Could California Teachers Association Opposition Doom A Gambling Vote In The State?
If you’re a registered voter in California, the California Teachers Association would like you to vote “no” on the California Solutions to Homelessness & Mental Health Support Act in November. While the act’s name doesn’t suggest it, that has everything to do with gambling in California.
That act would legalize online sports betting in California. While the CTA isn’t opposed to that as a premise, the Association is concerned with state funding for education. Most importantly, their power to sway voters has already aced several tests.
Why does the California Teachers Association oppose the Homelessness Act?
It really has nothing to do with California sports betting. As proof of that, the CTA took no stance on the Tribal Sports Betting Act that will appear on the ballot this fall. It’s all about how the state’s revenue from that activity would be spent. A release from the CTA stated their position.
“Providing students with access to well-resourced public schools requires stable funding. For that reason, we are committed to protecting the integrity of Prop. 98 which provides a minimum guarantee funding level. Educators took positions on ballot measures that reflect our values. We urge Californians to join us in supporting these candidates and educators’ positions this upcoming election.”
The California Solutions to Homelessness & Mental Health Support Act would divert revenue from the state’s general fund to programs that aid the causes in the act’s name. The state’s general fund provides funding for the state’s schools.
As a rule, the CTA opposes any measure that redirects money from the general fund to anything but education. Thus, the decision was simple for the CTA. While the Homelessness Act has not yet officially qualified for November’s ballot, that seems a mere formality at this point.
In essence, the CTA doesn’t oppose online sports betting. It just opposes how the state would use that money under the language of this measure. For the Act’s chances of getting enough voter support, that’s a potential failing grade.
California Teachers Association carries a big stick
Although the CTA has spoken softly on this measure so far, there’s no denying the Association’s power. Its history, especially recently, of effectively persuading voters is strong.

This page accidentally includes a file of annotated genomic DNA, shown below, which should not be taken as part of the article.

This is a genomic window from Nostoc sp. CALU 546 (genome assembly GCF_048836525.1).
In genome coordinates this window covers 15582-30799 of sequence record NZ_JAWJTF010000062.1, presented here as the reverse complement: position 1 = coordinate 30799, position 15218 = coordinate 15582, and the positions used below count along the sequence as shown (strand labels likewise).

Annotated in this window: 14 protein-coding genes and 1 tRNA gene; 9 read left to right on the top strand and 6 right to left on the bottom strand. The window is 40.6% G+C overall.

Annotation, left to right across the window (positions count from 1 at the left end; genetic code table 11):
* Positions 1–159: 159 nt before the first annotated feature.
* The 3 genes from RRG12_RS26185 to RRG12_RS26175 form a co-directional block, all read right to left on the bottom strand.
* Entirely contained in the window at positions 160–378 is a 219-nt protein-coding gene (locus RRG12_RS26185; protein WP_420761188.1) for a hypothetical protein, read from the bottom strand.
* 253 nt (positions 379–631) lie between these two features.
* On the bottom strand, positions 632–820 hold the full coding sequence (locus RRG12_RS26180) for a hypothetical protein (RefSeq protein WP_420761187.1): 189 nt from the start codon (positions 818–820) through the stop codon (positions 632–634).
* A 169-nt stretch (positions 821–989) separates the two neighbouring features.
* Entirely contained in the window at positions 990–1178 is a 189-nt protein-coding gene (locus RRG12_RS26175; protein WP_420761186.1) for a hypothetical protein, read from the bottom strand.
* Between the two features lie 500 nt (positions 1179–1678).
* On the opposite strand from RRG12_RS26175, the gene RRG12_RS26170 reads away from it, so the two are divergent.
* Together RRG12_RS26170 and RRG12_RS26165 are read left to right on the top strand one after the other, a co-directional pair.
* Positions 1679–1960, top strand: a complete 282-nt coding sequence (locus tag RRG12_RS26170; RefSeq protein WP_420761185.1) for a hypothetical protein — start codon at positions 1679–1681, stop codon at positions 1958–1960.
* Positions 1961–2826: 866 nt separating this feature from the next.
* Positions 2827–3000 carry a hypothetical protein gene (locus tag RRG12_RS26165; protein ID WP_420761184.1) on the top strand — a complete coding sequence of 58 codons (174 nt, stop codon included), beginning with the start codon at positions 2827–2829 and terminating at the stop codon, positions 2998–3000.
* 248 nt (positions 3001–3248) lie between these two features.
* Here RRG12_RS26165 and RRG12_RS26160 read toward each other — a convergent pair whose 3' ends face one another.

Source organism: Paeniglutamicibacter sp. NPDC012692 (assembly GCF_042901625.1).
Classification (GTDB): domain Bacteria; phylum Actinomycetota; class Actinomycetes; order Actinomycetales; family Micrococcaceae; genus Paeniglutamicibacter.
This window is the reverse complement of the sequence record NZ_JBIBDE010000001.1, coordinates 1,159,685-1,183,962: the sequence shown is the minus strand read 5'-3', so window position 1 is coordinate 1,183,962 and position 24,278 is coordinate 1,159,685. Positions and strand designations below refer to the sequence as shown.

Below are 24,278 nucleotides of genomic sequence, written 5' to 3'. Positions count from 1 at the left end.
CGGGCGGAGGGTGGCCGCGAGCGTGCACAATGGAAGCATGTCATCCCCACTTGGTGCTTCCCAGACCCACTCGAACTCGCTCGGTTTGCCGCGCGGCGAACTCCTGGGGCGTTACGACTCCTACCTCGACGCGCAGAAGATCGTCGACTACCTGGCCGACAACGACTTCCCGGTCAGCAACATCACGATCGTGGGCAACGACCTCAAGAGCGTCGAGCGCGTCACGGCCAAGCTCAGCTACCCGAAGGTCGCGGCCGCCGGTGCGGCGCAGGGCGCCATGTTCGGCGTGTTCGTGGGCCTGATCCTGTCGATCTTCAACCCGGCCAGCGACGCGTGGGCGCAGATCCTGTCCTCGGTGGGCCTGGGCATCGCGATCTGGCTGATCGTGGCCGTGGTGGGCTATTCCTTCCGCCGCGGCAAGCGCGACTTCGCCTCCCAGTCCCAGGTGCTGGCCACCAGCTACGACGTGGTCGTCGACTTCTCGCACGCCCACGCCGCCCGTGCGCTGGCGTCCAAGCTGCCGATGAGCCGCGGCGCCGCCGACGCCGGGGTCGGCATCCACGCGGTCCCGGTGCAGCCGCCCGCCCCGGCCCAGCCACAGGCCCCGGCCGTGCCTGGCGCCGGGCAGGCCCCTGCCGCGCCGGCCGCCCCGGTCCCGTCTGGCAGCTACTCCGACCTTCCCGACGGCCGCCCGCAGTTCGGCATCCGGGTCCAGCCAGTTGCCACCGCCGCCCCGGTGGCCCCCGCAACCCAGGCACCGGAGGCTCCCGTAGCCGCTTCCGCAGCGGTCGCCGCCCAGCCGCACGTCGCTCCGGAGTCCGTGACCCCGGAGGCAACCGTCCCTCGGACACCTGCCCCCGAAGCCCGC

Since 2000, the CTA has taken official positions on 64 disparate ballot measures. This is how the votes have gone according to those positions.
Forty-two times since 2000, the state’s voters have voted according to the CTA’s wishes on ballot measures. In instances in which the CTA opposed a ballot measure over that time, the state’s voters have gone along with the Association 77% of the time.
That alone isn’t proof of causation. There were many other factors in each of these votes that led to the results. However, these are significant correlations. It also suggests the CTA’s position on the matter is nothing for proponents to dismiss.
Act proponents ready to counteract opposition
Those proponents aren’t treating the CTA’s opposition as a trivial matter. They’ve actually been preparing for it. Nathan Click, a spokesperson for the coalition behind the Homelessness Act, told Matt Kredell of sister site PlayCA that the CTA’s announcement was no surprise.
“CTA has a long-standing policy not to support measures that provide funding outside of the Prop 98 guarantee,” Click stated. “Because of the importance of creating a dedicated statewide funding stream for homelessness and mental health, our measure ensures the maximum amount of revenue goes toward solutions for homelessness and mental health.”
The coalition supporting the Homelessness Act already expected strong opposition from tribal casino operators as well. The tribal casinos would prefer to enact a version of online sports betting that they control. They are working on a ballot measure toward that end for 2024.
Thus, this announcement probably didn’t result in a panic in the Homelessness Act coalition. They will run their ads and put out their messaging to try to sway voters their way regardless. In November, they’ll find out if their attempts to oppose the CTA proved futile.